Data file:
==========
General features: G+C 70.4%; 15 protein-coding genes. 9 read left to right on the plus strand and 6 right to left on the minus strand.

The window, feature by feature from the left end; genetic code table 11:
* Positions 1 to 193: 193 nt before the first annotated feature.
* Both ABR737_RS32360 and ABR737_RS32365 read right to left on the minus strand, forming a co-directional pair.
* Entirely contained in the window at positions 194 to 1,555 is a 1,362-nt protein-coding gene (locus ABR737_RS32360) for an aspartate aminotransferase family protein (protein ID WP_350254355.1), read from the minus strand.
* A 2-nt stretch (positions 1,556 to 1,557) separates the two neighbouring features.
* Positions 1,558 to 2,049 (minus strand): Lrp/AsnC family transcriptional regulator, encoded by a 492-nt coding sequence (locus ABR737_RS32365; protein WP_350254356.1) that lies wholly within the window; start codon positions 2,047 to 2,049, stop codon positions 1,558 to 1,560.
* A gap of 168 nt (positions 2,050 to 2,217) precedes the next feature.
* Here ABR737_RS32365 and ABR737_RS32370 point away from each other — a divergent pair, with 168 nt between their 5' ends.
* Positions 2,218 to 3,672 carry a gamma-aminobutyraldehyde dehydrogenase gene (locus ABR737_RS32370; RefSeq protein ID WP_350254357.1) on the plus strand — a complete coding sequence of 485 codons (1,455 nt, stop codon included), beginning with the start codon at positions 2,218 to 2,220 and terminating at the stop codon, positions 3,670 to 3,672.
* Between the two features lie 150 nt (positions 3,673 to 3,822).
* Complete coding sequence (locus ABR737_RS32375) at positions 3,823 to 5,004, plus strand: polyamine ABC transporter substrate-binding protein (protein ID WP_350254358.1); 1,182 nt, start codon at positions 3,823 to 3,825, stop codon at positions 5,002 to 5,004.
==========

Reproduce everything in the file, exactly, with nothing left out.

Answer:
General features: G+C 70.4%; 15 protein-coding genes. 9 read left to right on the plus strand and 6 right to left on the minus strand.

The window, feature by feature from the left end; genetic code table 11:
* Positions 1 to 193: 193 nt before the first annotated feature.
* Both ABR737_RS32360 and ABR737_RS32365 read right to left on the minus strand, forming a co-directional pair.
* Entirely contained in the window at positions 194 to 1,555 is a 1,362-nt protein-coding gene (locus ABR737_RS32360) for an aspartate aminotransferase family protein (protein ID WP_350254355.1), read from the minus strand.
* A 2-nt stretch (positions 1,556 to 1,557) separates the two neighbouring features.
* Positions 1,558 to 2,049 (minus strand): Lrp/AsnC family transcriptional regulator, encoded by a 492-nt coding sequence (locus ABR737_RS32365; protein WP_350254356.1) that lies wholly within the window; start codon positions 2,047 to 2,049, stop codon positions 1,558 to 1,560.
* A gap of 168 nt (positions 2,050 to 2,217) precedes the next feature.
* Here ABR737_RS32365 and ABR737_RS32370 point away from each other — a divergent pair, with 168 nt between their 5' ends.
* Positions 2,218 to 3,672 carry a gamma-aminobutyraldehyde dehydrogenase gene (locus ABR737_RS32370; RefSeq protein ID WP_350254357.1) on the plus strand — a complete coding sequence of 485 codons (1,455 nt, stop codon included), beginning with the start codon at positions 2,218 to 2,220 and terminating at the stop codon, positions 3,670 to 3,672.
* Between the two features lie 150 nt (positions 3,673 to 3,822).
* Complete coding sequence (locus ABR737_RS32375) at positions 3,823 to 5,004, plus strand: polyamine ABC transporter substrate-binding protein (protein ID WP_350254358.1); 1,182 nt, start codon at positions 3,823 to 3,825, stop codon at positions 5,002 to 5,004.